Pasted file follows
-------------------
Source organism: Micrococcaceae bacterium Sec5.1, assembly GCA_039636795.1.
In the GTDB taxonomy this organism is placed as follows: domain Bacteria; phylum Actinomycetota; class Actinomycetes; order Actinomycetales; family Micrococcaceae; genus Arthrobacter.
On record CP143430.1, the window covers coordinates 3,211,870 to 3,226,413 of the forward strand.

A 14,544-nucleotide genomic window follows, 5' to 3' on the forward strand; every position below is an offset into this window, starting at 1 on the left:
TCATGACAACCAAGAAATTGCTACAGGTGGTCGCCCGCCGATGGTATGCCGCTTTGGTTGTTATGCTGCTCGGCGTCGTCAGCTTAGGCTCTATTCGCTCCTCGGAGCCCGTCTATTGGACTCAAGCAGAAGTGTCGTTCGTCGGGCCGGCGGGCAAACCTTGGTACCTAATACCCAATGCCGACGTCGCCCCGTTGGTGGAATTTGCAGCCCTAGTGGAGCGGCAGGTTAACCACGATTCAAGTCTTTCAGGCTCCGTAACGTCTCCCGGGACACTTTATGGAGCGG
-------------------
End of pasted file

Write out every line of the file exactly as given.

Source organism: Micrococcaceae bacterium Sec5.1, assembly GCA_039636795.1.
In the GTDB taxonomy this organism is placed as follows: domain Bacteria; phylum Actinomycetota; class Actinomycetes; order Actinomycetales; family Micrococcaceae; genus Arthrobacter.
On record CP143430.1, the window covers coordinates 3,211,870 to 3,226,413 of the forward strand.

A 14,544-nucleotide genomic window follows, 5' to 3' on the forward strand; every position below is an offset into this window, starting at 1 on the left:
TCATGACAACCAAGAAATTGCTACAGGTGGTCGCCCGCCGATGGTATGCCGCTTTGGTTGTTATGCTGCTCGGCGTCGTCAGCTTAGGCTCTATTCGCTCCTCGGAGCCCGTCTATTGGACTCAAGCAGAAGTGTCGTTCGTCGGGCCGGCGGGCAAACCTTGGTACCTAATACCCAATGCCGACGTCGCCCCGTTGGTGGAATTTGCAGCCCTAGTGGAGCGGCAGGTTAACCACGATTCAAGTCTTTCAGGCTCCGTAACGTCTCCCGGGACACTTTATGGAGCGG